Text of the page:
As First Vice President of the Council of State, Díaz-Canel acted as deputy to the President, Raúl Castro. In 2018, the 86-year-old Castro stepped down from the presidency, though he retained the powerful position of First Secretary of the Communist Party of Cuba and the commander-in-chief of the Cuban Revolutionary Armed Forces. On 18 April 2018, Díaz-Canel was selected as the only candidate to succeed Castro as president. He was confirmed by a vote of the National Assembly on 19 April and sworn in on the same day.
He is a party technocrat who was little-known to the public before becoming president. Policy experts expected him to pursue cautious reform of his predecessors' economic policies, while preserving the country's social structure. He is the first president born after the 1959 Cuban Revolution and the first since 1976 not to be a member of the Castro family.
He received Venezuelan President Nicolás Maduro just 2 days after his inauguration. He met with Maduro again in May of 2018 in Caracas, during first official foreign visit as head of state. In his first multinational political trip since becoming President, Díaz-Canel traveled in November 2018 to visit all of Cuba's Eurasian allies. Diplomatic meetings were held in France, Russia, North Korea, China, Vietnam, and Laos. A brief stopover in the United Kingdom also included a meeting with British parliamentarians.
Díaz-Canel has two children with his first wife Martha, and he currently resides with his second wife Lis Cuesta.
- "Ratificado Raúl como presidente del Consejo de Estado y del Consejo de Ministros (+ Fotos)". Cubadebate.
- "Miguel Diaz-Canel named Cuba's new president". CNN. 20 April 2018.
Still, Castro made clear Díaz-Canel will ultimately succeed him as head of the Communist Party when he steps down from that post in 2021.
- "Díaz-Canel no es un relevo histórico". Martinoticias. 25 February 2013. Retrieved 10 January 2016.
- Ahmed, Azam; Robles, Frances (19 April 2018). "Who Is Miguel Díaz-Canel, Cuba's New President?". The New York Times. Retrieved 20 April 2018.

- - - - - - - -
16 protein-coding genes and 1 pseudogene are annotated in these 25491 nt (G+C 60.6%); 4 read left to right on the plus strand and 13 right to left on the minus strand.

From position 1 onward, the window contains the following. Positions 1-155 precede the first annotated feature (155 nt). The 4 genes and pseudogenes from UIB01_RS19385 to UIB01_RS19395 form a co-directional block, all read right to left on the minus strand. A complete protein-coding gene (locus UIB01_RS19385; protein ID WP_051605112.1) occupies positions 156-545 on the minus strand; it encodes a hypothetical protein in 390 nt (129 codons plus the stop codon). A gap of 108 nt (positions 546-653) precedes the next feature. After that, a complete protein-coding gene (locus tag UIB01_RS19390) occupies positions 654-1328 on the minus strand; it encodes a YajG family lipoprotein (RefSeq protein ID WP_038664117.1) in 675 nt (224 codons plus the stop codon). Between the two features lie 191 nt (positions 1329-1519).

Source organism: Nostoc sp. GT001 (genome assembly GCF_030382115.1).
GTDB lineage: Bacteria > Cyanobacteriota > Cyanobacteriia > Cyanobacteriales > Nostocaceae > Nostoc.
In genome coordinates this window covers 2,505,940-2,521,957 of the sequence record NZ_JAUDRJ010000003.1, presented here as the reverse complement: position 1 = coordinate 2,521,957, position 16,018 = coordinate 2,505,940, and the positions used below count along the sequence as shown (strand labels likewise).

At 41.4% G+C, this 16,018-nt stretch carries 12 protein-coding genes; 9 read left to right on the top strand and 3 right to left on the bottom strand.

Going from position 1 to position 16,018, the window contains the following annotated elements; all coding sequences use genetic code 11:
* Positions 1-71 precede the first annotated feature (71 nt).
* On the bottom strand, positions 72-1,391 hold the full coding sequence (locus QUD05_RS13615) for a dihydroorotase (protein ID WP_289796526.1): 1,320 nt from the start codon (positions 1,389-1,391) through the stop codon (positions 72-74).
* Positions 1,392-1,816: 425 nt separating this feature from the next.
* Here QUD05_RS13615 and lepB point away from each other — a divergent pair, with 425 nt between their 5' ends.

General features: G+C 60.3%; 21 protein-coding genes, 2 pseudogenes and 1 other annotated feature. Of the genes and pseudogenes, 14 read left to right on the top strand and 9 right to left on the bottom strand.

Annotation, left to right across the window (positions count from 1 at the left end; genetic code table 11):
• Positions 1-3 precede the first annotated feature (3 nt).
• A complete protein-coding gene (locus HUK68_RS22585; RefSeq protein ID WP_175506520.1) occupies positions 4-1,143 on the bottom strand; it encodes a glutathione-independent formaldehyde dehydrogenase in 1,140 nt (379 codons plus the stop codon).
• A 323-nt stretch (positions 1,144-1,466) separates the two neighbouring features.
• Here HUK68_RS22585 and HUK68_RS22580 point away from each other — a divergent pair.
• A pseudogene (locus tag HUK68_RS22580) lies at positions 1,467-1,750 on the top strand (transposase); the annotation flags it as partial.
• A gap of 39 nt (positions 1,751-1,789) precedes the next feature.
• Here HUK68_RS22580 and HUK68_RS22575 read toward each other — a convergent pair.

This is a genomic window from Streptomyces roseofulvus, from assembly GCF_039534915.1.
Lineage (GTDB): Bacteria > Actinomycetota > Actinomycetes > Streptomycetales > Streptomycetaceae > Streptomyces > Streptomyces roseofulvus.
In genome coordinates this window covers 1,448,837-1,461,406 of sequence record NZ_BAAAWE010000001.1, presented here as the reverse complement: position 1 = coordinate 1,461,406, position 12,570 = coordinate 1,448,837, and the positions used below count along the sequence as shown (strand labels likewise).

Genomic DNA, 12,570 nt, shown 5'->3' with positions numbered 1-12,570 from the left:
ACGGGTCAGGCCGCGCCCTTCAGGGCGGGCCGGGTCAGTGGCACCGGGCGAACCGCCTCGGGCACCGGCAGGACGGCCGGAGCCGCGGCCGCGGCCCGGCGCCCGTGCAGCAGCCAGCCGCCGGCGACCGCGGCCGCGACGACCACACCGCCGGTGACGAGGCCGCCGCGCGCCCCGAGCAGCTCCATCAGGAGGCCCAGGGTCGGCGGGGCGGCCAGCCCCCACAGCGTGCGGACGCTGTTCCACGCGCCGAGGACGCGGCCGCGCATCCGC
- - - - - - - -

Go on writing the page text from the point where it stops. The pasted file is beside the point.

- Cuba ya tiene un nuevo presidente, de ascendencia asturiana - ileon
- De ruta por las raíces asturianas de Miguel Díaz-Canel - El Comercio
- Damien Cave, Raúl Castro Says His Current Term as President of Cuba Will Be His Last, The New York Times, 24 February 2013
- Press, Associated (19 April 2018). "Miguel Díaz-Canel: Cuba selects first non-Castro president since Fidel". The Guardian. Retrieved 19 April 2018.
- Augustin, Ed (18 April 2018). "After six decades of Castro rule, Cubans greet end of era with a shrug". The Guardian. Retrieved 19 April 2018.
- "En sustitución de Juan Vela es designado Miguel Díaz Canel ministro de Educación Superior". cubaheadlines.com.
- Ryan Villarreal (26 February 2013). "Sustaining The System: Cuba's New VP Diaz-Canel Marks Ascent Of Younger Generation". International Business Times.
- "Nota oficial". Diario Granma. 22 March 2012. Retrieved 31 March 2019.
- "Raul Castro to lead Cuba's Communist Party until 2021". FRANCE 24. 19 April 2018.
'I confirm to this assembly that Raul Castro, as first secretary of the Communist Party, will lead the decisions about the future of the country,' Diaz-Canel said.
- Andrés Oppenheimer (20 April 2018). "Cuba's new 'babysaur' to replace a dinosaur is no cause of celebration—it's shameful!". Miami Herald. Retrieved 23 April 2018.
- "Cuba's Raúl Castro hands over power to Miguel Díaz-Canel". BBC News. 19 April 2018. Retrieved 19 April 2018.
- "Quién es Miguel Díaz-Canel, el sucesor de Fidel y Raúl Castro". 25 February 2013. Retrieved 12 June 2015.
|Wikimedia Commons has media related to Miguel Díaz-Canel.|
| President of Cuba
| Prime Minister of Cuba|
José Ramón Machado Ventura
| First Vice President of Cuba
Salvador Valdés Mesa